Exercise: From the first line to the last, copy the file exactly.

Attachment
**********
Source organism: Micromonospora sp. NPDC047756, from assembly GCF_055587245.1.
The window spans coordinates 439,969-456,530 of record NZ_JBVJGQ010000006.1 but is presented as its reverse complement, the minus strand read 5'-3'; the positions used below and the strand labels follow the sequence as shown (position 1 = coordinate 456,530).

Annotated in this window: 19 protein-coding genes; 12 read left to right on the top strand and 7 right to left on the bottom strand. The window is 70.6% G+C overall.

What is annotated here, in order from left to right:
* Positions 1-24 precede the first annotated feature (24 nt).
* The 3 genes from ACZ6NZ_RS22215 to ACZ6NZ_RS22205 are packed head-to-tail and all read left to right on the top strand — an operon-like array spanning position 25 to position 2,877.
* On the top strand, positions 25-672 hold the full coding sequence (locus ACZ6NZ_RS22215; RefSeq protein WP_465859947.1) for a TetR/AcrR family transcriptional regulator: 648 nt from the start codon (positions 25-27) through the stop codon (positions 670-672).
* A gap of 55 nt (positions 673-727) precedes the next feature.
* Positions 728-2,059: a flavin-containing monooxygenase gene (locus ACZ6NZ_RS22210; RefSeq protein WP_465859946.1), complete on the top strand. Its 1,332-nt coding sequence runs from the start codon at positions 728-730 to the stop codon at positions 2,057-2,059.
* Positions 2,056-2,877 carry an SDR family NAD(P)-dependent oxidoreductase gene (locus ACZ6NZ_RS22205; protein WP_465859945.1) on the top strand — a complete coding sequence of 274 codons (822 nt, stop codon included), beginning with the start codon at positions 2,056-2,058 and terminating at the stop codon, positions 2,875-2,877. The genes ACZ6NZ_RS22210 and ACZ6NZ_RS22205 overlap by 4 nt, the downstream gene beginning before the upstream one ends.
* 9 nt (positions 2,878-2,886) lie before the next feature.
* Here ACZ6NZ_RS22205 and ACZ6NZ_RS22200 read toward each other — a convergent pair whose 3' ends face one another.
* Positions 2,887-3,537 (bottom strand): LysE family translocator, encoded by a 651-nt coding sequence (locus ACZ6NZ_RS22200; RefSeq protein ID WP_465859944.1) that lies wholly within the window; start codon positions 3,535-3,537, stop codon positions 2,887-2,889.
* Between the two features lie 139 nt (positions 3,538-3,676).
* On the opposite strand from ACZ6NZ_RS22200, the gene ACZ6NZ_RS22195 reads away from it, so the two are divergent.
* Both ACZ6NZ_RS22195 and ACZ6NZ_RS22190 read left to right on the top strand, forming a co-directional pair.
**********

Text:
Source organism: Micromonospora sp. NPDC047756, from assembly GCF_055587245.1.
The window spans coordinates 439,969-456,530 of record NZ_JBVJGQ010000006.1 but is presented as its reverse complement, the minus strand read 5'-3'; the positions used below and the strand labels follow the sequence as shown (position 1 = coordinate 456,530).

Annotated in this window: 19 protein-coding genes; 12 read left to right on the top strand and 7 right to left on the bottom strand. The window is 70.6% G+C overall.

What is annotated here, in order from left to right:
* Positions 1-24 precede the first annotated feature (24 nt).
* The 3 genes from ACZ6NZ_RS22215 to ACZ6NZ_RS22205 are packed head-to-tail and all read left to right on the top strand — an operon-like array spanning position 25 to position 2,877.
* On the top strand, positions 25-672 hold the full coding sequence (locus ACZ6NZ_RS22215; RefSeq protein WP_465859947.1) for a TetR/AcrR family transcriptional regulator: 648 nt from the start codon (positions 25-27) through the stop codon (positions 670-672).
* A gap of 55 nt (positions 673-727) precedes the next feature.
* Positions 728-2,059: a flavin-containing monooxygenase gene (locus ACZ6NZ_RS22210; RefSeq protein WP_465859946.1), complete on the top strand. Its 1,332-nt coding sequence runs from the start codon at positions 728-730 to the stop codon at positions 2,057-2,059.
* Positions 2,056-2,877 carry an SDR family NAD(P)-dependent oxidoreductase gene (locus ACZ6NZ_RS22205; protein WP_465859945.1) on the top strand — a complete coding sequence of 274 codons (822 nt, stop codon included), beginning with the start codon at positions 2,056-2,058 and terminating at the stop codon, positions 2,875-2,877. The genes ACZ6NZ_RS22210 and ACZ6NZ_RS22205 overlap by 4 nt, the downstream gene beginning before the upstream one ends.
* 9 nt (positions 2,878-2,886) lie before the next feature.
* Here ACZ6NZ_RS22205 and ACZ6NZ_RS22200 read toward each other — a convergent pair whose 3' ends face one another.
* Positions 2,887-3,537 (bottom strand): LysE family translocator, encoded by a 651-nt coding sequence (locus ACZ6NZ_RS22200; RefSeq protein ID WP_465859944.1) that lies wholly within the window; start codon positions 3,535-3,537, stop codon positions 2,887-2,889.
* Between the two features lie 139 nt (positions 3,538-3,676).
* On the opposite strand from ACZ6NZ_RS22200, the gene ACZ6NZ_RS22195 reads away from it, so the two are divergent.
* Both ACZ6NZ_RS22195 and ACZ6NZ_RS22190 read left to right on the top strand, forming a co-directional pair.